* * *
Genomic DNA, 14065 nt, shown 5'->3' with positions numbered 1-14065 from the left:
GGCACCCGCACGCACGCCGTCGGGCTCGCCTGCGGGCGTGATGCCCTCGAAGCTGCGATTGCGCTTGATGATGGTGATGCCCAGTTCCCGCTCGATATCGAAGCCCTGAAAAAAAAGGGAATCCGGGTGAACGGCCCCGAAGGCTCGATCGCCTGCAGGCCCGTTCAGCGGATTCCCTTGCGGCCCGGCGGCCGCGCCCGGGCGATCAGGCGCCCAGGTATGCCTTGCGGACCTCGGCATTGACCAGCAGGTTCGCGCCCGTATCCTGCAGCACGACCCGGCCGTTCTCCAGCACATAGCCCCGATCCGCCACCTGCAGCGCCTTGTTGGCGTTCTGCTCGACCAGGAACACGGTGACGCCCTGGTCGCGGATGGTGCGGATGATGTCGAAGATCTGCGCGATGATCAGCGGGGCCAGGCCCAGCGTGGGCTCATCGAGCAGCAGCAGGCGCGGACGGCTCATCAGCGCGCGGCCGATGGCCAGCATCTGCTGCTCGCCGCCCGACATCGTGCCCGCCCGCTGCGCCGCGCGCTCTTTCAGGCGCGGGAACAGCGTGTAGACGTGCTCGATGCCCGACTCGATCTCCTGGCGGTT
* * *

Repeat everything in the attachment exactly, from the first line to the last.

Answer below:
Genomic DNA, 14065 nt, shown 5'->3' with positions numbered 1-14065 from the left:
GGCACCCGCACGCACGCCGTCGGGCTCGCCTGCGGGCGTGATGCCCTCGAAGCTGCGATTGCGCTTGATGATGGTGATGCCCAGTTCCCGCTCGATATCGAAGCCCTGAAAAAAAAGGGAATCCGGGTGAACGGCCCCGAAGGCTCGATCGCCTGCAGGCCCGTTCAGCGGATTCCCTTGCGGCCCGGCGGCCGCGCCCGGGCGATCAGGCGCCCAGGTATGCCTTGCGGACCTCGGCATTGACCAGCAGGTTCGCGCCCGTATCCTGCAGCACGACCCGGCCGTTCTCCAGCACATAGCCCCGATCCGCCACCTGCAGCGCCTTGTTGGCGTTCTGCTCGACCAGGAACACGGTGACGCCCTGGTCGCGGATGGTGCGGATGATGTCGAAGATCTGCGCGATGATCAGCGGGGCCAGGCCCAGCGTGGGCTCATCGAGCAGCAGCAGGCGCGGACGGCTCATCAGCGCGCGGCCGATGGCCAGCATCTGCTGCTCGCCGCCCGACATCGTGCCCGCCCGCTGCGCCGCGCGCTCTTTCAGGCGCGGGAACAGCGTGTAGACGTGCTCGATGCCCGACTCGATCTCCTGGCGGTT